Delivery is currently taking 3-10 working days
Three free samples with every order
Good news – all prices include taxes, duties and customs on all orders under $1,000
Finding a fragrance can be overwhelming, but there are ways to make selecting your signature scent a more seamless experience.
A signature scent is a perfume you wear every day. It has the potential to become such an integral part of your day-to-day life that leaving the house without it feels akin to heading out without your handbag.
“There are two schools of thought when it comes to perfume,” says Jo Fairley, co-founder of The Perfume Society and Editor of fragrance magazine The Scented Letter. “The first is a signature scent, which is what people recognise you by – they can walk into a room and know you’ve been there. People remember you by these fragrances, and when they smell them they think of you. It also means people aren’t going to screw up your Christmas present because they’re going to buy you something they know you love.” An additional benefit of having a signature scent is not having to put too much thought into your daily fragrance, as you’ll always have it to hand.”
The alternative is having a range of perfumes that you pick and choose from depending on your mood and surroundings. “I use fragrance like a toolbox,” says Jo. “I wear scents to put me in different states of mind or to change my persona. If you want to feel a certain way, you can put it on like a trigger.”
Not sure where to start when choosing a signature scent? Let these notes lead you.
You don’t need to be a fragrance connoisseur to determine different fragrance notes in order to discover what you do and don’t like. “There's an exercise you can do to improve your sense of smell, and if you do it every day for three weeks it’s phenomenal what happens,” explains Jo. “You wake up in the morning, spray three different fragrances onto three separate scent blotters and then sort of free associate. So write down, if each scent was a colour, what would it be? If it was a person, who would they be? If it was a piece of music, what would it be like? I got this technique from three of the greatest names in fragrance. After doing it every day for three weeks I realised not only was I able to identify scents better but the distance at which I could smell extended and extended.”
Just as it’s going to be emotionally taxing to fall in love with someone who’s about to go and live on a desert island, don’t pin your fragrance fantasies on a perfume that’s likely to go out of stock. Of course it’s impossible to predict a company discontinuing a fragrance or going out of business, but the more of a household name the perfume is, and the more successful the brand is, the less likely this is to happen. “I think that when it comes to a signature scent, it’s quite important not to choose some really obscure, startup brand or a small perfume house in case they go out of business and you can’t get it anymore,” says Jo. “So when it comes to choosing a signature scent, I always recommend familiar brands.”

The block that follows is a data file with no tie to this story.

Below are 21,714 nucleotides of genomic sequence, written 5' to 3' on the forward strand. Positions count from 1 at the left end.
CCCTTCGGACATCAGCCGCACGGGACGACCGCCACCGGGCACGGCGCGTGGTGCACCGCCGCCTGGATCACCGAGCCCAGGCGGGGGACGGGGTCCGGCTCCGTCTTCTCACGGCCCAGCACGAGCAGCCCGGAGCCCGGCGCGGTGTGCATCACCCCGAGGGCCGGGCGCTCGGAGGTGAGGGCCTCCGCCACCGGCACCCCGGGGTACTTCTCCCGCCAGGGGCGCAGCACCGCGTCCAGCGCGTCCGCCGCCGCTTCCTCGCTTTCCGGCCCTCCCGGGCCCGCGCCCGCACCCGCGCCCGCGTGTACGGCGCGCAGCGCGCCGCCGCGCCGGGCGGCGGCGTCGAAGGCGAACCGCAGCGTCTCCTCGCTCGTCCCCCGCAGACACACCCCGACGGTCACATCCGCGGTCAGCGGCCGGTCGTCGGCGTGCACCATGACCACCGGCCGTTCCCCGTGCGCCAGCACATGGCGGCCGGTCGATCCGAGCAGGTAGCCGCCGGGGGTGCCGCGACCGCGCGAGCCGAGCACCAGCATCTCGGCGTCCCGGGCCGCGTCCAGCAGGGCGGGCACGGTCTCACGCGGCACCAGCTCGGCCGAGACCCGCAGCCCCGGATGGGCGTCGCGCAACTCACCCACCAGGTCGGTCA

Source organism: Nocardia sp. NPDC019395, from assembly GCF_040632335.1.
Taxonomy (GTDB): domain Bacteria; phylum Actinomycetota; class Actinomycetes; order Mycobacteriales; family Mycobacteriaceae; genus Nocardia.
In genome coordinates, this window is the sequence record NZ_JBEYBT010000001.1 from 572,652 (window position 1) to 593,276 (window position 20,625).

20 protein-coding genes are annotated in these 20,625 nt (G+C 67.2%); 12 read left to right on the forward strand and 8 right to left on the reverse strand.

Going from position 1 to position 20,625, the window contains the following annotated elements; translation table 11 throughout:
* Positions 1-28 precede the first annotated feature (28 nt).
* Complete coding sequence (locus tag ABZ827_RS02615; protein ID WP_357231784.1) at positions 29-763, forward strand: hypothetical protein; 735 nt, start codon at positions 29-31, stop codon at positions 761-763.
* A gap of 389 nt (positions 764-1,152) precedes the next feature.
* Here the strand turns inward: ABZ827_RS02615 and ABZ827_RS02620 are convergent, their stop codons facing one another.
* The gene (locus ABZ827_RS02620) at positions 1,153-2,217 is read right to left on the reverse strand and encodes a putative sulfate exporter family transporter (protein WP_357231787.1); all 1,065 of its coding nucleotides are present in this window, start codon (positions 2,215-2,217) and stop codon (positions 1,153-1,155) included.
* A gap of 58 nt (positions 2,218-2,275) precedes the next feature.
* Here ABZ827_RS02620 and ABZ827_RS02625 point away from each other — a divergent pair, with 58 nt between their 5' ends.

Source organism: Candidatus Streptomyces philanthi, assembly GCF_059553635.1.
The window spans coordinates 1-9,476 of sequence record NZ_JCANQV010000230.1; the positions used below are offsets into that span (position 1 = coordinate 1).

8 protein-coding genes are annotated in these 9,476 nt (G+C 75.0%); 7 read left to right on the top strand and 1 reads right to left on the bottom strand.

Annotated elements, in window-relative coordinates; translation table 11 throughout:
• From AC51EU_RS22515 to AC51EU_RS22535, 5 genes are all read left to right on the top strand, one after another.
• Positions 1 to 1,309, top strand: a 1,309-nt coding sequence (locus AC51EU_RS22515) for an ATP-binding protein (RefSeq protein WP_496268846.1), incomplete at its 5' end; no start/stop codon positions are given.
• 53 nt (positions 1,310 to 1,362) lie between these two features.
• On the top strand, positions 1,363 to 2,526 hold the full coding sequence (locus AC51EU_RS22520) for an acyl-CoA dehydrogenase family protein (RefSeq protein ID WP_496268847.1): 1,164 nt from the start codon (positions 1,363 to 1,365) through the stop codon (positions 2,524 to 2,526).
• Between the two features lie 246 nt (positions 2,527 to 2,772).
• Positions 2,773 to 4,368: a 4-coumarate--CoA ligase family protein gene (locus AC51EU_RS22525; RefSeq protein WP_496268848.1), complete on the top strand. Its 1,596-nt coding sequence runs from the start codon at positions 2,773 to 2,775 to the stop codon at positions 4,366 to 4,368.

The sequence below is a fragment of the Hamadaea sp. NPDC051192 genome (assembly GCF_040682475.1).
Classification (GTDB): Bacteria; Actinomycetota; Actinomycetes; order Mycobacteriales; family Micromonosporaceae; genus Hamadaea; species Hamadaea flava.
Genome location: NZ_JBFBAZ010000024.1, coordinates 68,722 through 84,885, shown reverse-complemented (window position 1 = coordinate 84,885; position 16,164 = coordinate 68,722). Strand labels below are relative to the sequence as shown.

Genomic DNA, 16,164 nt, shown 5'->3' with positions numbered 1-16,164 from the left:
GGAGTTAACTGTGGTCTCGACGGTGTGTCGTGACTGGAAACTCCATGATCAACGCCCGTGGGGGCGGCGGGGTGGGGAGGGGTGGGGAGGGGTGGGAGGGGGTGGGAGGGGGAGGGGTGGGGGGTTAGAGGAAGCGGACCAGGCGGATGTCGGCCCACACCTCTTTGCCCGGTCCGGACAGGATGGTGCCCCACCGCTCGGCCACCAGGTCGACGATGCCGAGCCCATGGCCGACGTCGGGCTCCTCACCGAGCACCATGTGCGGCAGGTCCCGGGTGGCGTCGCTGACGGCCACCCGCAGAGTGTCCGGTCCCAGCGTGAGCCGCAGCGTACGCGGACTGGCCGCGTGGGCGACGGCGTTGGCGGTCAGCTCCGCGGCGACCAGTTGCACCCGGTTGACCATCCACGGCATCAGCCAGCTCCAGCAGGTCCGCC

You’re buying a signature scent with the aim of wearing it every day, so it needs to be something you feel connected to. Smell and emotion are instinsinctly linked, which is why we each react differently to scents. “You can smell something, and if it’s what your mum wore and your mum is no longer with you, it can make you burst into tears,” explains Jo. “It can time travel you. If I wear the perfume I wore on my wedding day then I’m back in that dress.” Think about the kind of feelings or emotions you want to convey – it might be confidence, calm or joy – and choose fragrances that evoke them.
We’ve all gotten into the habit of rushing, but when it comes to choosing a signature scent, it pays to slow down. “Don’t rush it, because you end up making expensive mistakes,” advises Jo. Instead, follow her step-by-step:
“Sniff the bottle head because the essential oils collect around the nozzle. This is your first introduction to the perfume and smells authentically of what the fragrance is like once it has dissipated.”
“If you think, ‘I like that’, then spray it onto a scent blotter. Write the name of the fragrance on it, otherwise you’ll forget. Do this with a maximum of six perfumes.”
“Take yourself off, have a cup of coffee and smell them again as they’ll smell different after 15 minutes.”
“When you’ve narrowed it down further, go back and choose up to three that you want to dot onto your skin. Put one on your left wrist, one on your right wrist and one in the crook of your elbow.”
“Walk away and don’t make an instant decision. All good fragrance consultants in stores understand that customers need time to think about it. They’d much rather you bought something you loved and came back and bought a bottle of it for a second or third time rather than you buying something that wasn’t right and you leave resenting the brand.”